You may have noticed that last week, Microsoft and Nvidia announced they had trained "the world's largest and most powerful generative language model," known as "Megatron-Turing NLG 530B," as ZDNet's Chris Duckett reported. The model, in this case, is a neural network program based on the "Transformer" approach that has become widely popular in deep learning. Megatron-Turing is able to produce realistic-seeming text and also perform on various language tests such as sentence completion. The news was somewhat perplexing in that Microsoft had already announced a program a year ago that seemed to be bigger and more powerful. While Megatron-Turing NLG 530B uses 530 billion neural "weights," or parameters, to compose its language model, what's known as "1T" has one trillion parameters.
The collaboration will improve the way ROS and NVIDIA's line of products such as Isaac SIM and the Jetson line of embedded boards operate together. NVIDIA's Isaac SIM lets developers build robust and scalable simulations. Their Jetson line of embedded boards is core to many robotics architectures, leveraging hardware-optimized chips for machine learning, computer vision, video processing, and more. The improvements to ROS will allow robotics companies to better utilize the available computational power, while still developing on the robotics-centric platform familiar to many. Amit Goel Amit Goel is Director of Product Management for Autonomous Machines at NVIDIA, where he leads the product development of NVIDIA Jetson, the most advanced platform for AI computing at the edge.
Artificial intelligence adoption is increasing in higher education for both academic and research purposes. Too often, though, universities lack the IT infrastructure needed to sustainably power these systems. "To do AI at scale, you need data, but you also need compute power, networking, storage and software," says Cheryl Martin, director of global business development for higher education and research at NVIDIA. "Universities need a platform to bring all those things together." Modern AI requires purpose-built infrastructure that can handle its massively parallel computational demands.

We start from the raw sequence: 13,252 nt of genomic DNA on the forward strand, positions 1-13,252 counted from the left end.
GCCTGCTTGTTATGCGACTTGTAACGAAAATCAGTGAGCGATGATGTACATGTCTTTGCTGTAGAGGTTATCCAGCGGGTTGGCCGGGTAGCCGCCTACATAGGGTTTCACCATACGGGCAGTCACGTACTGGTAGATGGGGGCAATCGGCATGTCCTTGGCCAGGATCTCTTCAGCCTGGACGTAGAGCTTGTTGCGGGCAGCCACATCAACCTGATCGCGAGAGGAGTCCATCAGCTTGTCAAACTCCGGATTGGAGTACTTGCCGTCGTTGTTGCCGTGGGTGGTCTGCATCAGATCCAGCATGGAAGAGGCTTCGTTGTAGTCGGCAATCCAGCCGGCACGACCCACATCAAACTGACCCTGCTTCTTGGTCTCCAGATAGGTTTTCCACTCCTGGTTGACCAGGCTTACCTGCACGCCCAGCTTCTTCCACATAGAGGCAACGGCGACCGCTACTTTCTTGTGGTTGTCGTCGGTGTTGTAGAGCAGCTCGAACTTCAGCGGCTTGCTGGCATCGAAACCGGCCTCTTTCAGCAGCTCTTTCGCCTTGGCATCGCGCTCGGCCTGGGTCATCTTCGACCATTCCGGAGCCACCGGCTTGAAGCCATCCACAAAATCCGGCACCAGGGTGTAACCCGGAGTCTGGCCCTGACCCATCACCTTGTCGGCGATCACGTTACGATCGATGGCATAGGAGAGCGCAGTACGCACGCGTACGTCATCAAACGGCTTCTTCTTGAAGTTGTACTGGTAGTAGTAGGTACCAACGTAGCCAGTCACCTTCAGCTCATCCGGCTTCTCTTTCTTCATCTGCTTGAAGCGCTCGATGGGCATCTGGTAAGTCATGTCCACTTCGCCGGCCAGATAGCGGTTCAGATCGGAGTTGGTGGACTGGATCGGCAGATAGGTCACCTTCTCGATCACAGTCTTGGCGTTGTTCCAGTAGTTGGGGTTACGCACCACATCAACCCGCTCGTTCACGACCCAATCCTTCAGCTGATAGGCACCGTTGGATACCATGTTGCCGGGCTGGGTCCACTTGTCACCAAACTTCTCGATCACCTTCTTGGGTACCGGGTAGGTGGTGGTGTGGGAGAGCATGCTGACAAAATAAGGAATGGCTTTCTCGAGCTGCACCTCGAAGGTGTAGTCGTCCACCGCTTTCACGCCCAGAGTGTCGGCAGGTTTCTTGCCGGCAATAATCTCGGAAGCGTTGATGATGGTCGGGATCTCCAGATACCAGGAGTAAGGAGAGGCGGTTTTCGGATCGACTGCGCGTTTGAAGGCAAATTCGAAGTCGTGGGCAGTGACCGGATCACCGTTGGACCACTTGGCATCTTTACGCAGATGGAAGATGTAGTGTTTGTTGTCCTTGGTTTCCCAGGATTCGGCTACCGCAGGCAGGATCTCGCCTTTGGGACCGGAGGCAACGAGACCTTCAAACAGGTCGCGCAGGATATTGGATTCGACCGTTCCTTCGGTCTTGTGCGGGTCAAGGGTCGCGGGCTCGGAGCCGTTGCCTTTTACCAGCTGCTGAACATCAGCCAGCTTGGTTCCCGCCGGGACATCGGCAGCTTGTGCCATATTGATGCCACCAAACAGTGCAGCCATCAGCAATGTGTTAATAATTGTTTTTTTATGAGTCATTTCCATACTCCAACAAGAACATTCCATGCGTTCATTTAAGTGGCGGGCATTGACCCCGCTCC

In the late 19th and early 20th century, a new genre of literature emerged from eventually realized fears that the world was vulnerable to massive global conflict sparked by foreign invasions. This "invasion literature" was a phenomenon that explored these conflicts through a terrestrial lens, exploring scenarios where France invaded England, or Prussia got randy with Germany; it wasn't until 1897 that one such story looked beyond Earth for the next generation of fictionalized threat. That was the year H.G. Wells serialized War of the Worlds in Pearson's Magazine and invented the alien invasion, arguably the single most influential concept in the history of science fiction. The press campaign for Apple TV's new series Invasion frequently invoked War of the Worlds as a source of inspiration and tonal match for the project. On it surface they are similar -- belligerent aliens from another planet attack the earth with weapons so superior they bring nations to their knees within weeks -- but while War of the Worlds is primarily concerned with the invasion's effect on England, Invasion follows six individuals in different countries to show the devastation from a variety of political, social, and emotional lenses.